eCall. It could be coming to your car very soon

27-08-2015 |   |  By Sven Etzold

Following many years of proposals and discussions within the European Union, the EU-wide ‘eCall’ automatic-emergency-call alert system is now coming to a car near you. eCall is a system that provides an automated message to emergency services from a vehicle involved in a road accident, enabling ambulance crews and rescue services to reach the scene faster, potentially saving lives or reducing the severity of injuries.

Basically, an in-vehicle eCall System (IVS) terminal will make an emergency wireless call that carries both voice and data directly to the nearest emergency services. This will normally be the nearest 112 Public Safety Answering Point. eCall activation can be generated either manually by the occupants of the vehicle by pushing a button, or automatically via activation of in-vehicle sensors following a crash, for example. The voice call enables the occupants to talk with an eCall operator, while in parallel a ‘minimum set of data’ will also be sent to the operator. This data will comprise information about the incident including time, precise location, vehicle identification and information about a possible service provider. Importantly, it also provides the eCall status to indicate whether the system has been triggered manually or automatically in circumstances where the driver is unconscious or unable to make a phone call.

Very importantly, the European Parliament has now voted (April 2015) to implement a new ruling that all new cars and light vans sold within the EU from 31st March 2018 have to integrate the eCall system as standard. Based on recent numbers from the European Automobile Manufacturers Association (ACEA), more than a million new cars or light vehicles are currently sold per month across the EU. When added to the 250 million cars or more currently in use, the market potential for in-car eCall systems for new vehicles and after-market terminals for existing vehicles is very large. According to the European Commission, the aim is that the installation of the eCall system will add approximately €100 to the cost of a new car.

The key technical standards are already well defined, such as ETSI 126 267 that defines the eCall data transfer and In-band modem operation. Participating suppliers are already conducting interoperability tests across Europe such as the upcoming 4th eCall TESTFEST taking place in the Czech Republic during November.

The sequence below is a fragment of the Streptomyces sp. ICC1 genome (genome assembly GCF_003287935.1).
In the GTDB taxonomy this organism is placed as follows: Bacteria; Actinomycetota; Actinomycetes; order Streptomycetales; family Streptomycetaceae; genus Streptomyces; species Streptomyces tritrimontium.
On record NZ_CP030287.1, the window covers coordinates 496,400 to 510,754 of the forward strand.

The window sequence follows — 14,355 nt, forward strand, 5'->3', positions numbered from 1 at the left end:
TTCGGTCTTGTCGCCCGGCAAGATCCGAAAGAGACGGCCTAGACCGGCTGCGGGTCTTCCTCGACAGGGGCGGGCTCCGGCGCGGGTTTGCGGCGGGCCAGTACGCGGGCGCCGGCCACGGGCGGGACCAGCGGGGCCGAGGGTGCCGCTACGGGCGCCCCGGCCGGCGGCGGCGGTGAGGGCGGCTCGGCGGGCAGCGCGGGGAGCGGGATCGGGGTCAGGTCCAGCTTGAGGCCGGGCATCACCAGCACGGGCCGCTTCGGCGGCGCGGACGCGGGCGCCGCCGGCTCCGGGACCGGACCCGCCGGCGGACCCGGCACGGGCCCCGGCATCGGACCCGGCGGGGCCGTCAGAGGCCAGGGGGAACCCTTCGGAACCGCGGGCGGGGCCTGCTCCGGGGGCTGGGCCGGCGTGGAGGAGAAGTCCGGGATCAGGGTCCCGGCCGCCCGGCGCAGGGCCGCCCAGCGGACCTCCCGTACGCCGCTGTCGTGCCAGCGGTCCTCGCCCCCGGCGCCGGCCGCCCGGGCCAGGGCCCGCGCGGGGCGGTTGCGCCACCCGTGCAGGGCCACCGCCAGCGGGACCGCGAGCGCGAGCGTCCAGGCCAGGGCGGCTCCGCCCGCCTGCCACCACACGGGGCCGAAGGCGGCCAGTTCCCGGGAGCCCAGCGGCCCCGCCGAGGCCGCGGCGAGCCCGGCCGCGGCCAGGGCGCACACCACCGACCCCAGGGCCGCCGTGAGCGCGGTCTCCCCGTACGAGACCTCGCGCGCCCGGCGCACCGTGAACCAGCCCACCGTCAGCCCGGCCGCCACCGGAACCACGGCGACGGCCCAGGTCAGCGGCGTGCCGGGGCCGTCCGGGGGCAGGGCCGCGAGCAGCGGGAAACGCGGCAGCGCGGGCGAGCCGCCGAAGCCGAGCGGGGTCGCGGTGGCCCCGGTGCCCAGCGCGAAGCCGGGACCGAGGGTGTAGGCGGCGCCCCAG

A combination of technologies underpins eCall: position data from GNSS (Global Navigation Satellite System) and cellular technology that makes the voice/data call to the predefined 112 emergency number. In-Vehicle eCall System (IVS) terminals use an embedded eCall subsystem to monitor in-vehicle sensors for events such as airbag deployment and then automatically transmit location obtained via a GNSS receiver and initiate an automated, full-duplex voice/data call via a dedicated modem in case of an emergency situation. Today and probably for the next few years, the system is likely to operate using the US GPS satellite positioning system initially, but the European Galileo system will be an option once it is online.

While the decision by the European Parliament provides a major opportunity for technology providers at all levels of the supply chain for chip and module providers, software supplier, IVS makers and service providers, it will likely be a dynamic and changeable market, given the evolution of cellular and satellite technology options. Car makers, automotive OEMs and designers of IVS terminals will need to have a chip/module solution that is flexible and has the capability for easy upgradeability whatever the required cellular or positioning technology demanded by the eCall system.


By Sven Etzold

Sven Etzold is head of business marketing at u-blox, a company specialising in wireless communications and positioning semiconductors and modules for the industrial, automotive and consumer markets.

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